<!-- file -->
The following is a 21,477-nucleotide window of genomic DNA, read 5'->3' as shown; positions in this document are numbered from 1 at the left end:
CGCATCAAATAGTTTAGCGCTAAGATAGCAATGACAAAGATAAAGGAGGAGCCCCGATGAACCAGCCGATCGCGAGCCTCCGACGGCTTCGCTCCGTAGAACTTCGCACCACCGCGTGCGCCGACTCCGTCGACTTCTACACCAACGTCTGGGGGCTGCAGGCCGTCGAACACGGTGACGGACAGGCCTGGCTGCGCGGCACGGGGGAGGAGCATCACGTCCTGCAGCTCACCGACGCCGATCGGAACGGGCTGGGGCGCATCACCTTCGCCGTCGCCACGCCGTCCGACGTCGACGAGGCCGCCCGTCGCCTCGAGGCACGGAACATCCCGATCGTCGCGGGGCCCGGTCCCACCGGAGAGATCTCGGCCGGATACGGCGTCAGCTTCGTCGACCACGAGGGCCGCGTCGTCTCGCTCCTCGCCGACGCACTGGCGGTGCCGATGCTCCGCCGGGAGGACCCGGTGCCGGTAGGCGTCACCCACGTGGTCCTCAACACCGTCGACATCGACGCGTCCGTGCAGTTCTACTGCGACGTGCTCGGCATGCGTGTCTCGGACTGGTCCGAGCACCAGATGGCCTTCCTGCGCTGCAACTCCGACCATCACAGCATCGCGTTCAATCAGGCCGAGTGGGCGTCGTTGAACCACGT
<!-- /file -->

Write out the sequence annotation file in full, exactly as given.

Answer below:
The following is a 21,477-nucleotide window of genomic DNA, read 5'->3' as shown; positions in this document are numbered from 1 at the left end:
CGCATCAAATAGTTTAGCGCTAAGATAGCAATGACAAAGATAAAGGAGGAGCCCCGATGAACCAGCCGATCGCGAGCCTCCGACGGCTTCGCTCCGTAGAACTTCGCACCACCGCGTGCGCCGACTCCGTCGACTTCTACACCAACGTCTGGGGGCTGCAGGCCGTCGAACACGGTGACGGACAGGCCTGGCTGCGCGGCACGGGGGAGGAGCATCACGTCCTGCAGCTCACCGACGCCGATCGGAACGGGCTGGGGCGCATCACCTTCGCCGTCGCCACGCCGTCCGACGTCGACGAGGCCGCCCGTCGCCTCGAGGCACGGAACATCCCGATCGTCGCGGGGCCCGGTCCCACCGGAGAGATCTCGGCCGGATACGGCGTCAGCTTCGTCGACCACGAGGGCCGCGTCGTCTCGCTCCTCGCCGACGCACTGGCGGTGCCGATGCTCCGCCGGGAGGACCCGGTGCCGGTAGGCGTCACCCACGTGGTCCTCAACACCGTCGACATCGACGCGTCCGTGCAGTTCTACTGCGACGTGCTCGGCATGCGTGTCTCGGACTGGTCCGAGCACCAGATGGCCTTCCTGCGCTGCAACTCCGACCATCACAGCATCGCGTTCAATCAGGCCGAGTGGGCGTCGTTGAACCACGT